Selecting LaTeX typesetting and bibliography engines


I’ve changed to using Texpad as my LaTeX editor and am very pleased with it, and use XeLaTeX and Biber for my documents.

However, now when I try and compile a Scrivener document using MMD -> LaTeX and open the resulting .tex document in Texpad, it defaults to the built-in Texpad typesetter and bibliography engines, and the document fails to compile.

Is there any way to set XeLaTex and Biber as the typesetting/bibliography engines via Metadata/LaTeX options in Scrivener? I can find very little help with regard to LaTeX setup in the Scrivener tutorials, and am usually on the verge of abandoning Scrivener and going back to LaTeX alone as everything always seems so difficult to get working, and breaks every time there’s a Scrivener upgrade :frowning:


If I understand you correctly, surely that is something you need to adjust in the software you use to edit .tex files—default settings or something? In TeXShop you have to tell it you want XeLaTeX for instance. In most cases .tex files cannot influence how a GUI works, unless the GUI has been specifically programmed to take certain cues from the preamble. I’d say MultiMarkdown’s .tex files are even more so that way, at least by default, as they have no preamble for an editor to even try and guess at what it needs. It’s been that way for many years, too, so I’m not sure why you would have only now noticed something—unless the problem has nothing to do with your .tex files.

I’m not sure what you’ve run into, in the past, sorry you haven’t found a convenient path. As for setting up LaTeX in Scrivener, I’m not 100% sure what you mean by that since it’s more about setting up MultiMarkdown in Scrivener. MMD is the thing that turns your Markdown into LaTeX, and the latter is what Scrivener knows how to make. That isn’t in the tutorial either, but that’s more because the author of it doesn’t use Markdown. The user manual has a whole chapter on it though; let me know if there are any facets that are unclear. There are also a number of built-in compile Formats for LaTeX, some demonstrating custom use, like the “Modern” example.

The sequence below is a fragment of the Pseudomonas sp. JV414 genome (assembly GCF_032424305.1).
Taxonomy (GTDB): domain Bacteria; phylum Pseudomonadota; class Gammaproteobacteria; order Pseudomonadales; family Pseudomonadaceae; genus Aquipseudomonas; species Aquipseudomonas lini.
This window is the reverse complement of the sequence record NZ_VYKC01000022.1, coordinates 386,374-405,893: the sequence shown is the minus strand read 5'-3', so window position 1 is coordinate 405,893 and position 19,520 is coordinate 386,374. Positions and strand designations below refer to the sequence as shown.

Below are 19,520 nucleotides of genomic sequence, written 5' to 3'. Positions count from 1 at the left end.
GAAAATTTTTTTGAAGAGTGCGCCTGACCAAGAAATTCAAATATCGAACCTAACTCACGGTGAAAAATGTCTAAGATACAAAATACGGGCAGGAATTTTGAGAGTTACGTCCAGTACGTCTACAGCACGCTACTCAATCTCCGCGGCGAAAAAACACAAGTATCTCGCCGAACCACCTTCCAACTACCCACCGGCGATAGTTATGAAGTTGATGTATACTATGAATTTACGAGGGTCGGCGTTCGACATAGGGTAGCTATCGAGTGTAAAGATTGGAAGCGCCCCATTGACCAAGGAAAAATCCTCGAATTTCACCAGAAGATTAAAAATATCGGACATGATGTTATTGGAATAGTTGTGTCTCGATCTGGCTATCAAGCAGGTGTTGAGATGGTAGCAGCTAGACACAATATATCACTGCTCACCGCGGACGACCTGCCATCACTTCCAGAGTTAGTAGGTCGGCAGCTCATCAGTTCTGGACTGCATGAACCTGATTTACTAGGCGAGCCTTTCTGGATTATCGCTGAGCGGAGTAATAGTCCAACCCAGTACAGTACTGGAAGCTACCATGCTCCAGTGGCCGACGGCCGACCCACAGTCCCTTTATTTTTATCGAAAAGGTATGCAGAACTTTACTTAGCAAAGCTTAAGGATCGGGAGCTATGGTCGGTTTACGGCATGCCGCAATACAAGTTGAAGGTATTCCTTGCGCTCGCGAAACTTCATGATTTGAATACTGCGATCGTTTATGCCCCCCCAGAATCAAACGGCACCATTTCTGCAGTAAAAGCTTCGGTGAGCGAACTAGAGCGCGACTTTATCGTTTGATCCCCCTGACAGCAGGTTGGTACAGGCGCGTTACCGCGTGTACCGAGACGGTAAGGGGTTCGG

As for pure LaTeX—that is also an option with Scrivener. If part of what has bothered you in the past is fluctuations in Markdown syntax and how it generates .tex files, then you don’t have to use that conversion engine as a middleman in Scrivener. You can also be in more control over when MMD updates. We try to keep the version embedded in Scrivener up to date, but you can install your own version to the system and it will use that instead. This means you can go on using an older version you’ve tuned your work toward, rather than being stuck on the upgrade treadmill.

You can use another conversion engine entirely, like Pandoc (there is even a good automated workflow for that, search for “Scrivomatic” on this forum here). Or you can check out the “General Non-Fiction (LaTeX)” built-in template we provide, which is designed for those that prefer to require working in native LaTeX rather than using Markdown-based conversion. With that template, Scrivener can convert most of the things to LaTeX that it itself will convert to Markdown by default, and for the rest it demonstrates how you can create your own styles to add support for additional syntax.

The General Non-Fiction (LaTeX) built-in template seems wonderful! How would I go about using a journal’s LaTeX template in combination with this built-in Scrivener template? Or would that be ill-advised?

I’ve just written a long-winded post about my intentions for a new workflow using Scrivener/Papers/MMD and LaTeX: [url]beginner to MMD and LaTeX: looking for advice for incorporating into existing Scrivener 3/Papers 3 academic workflow]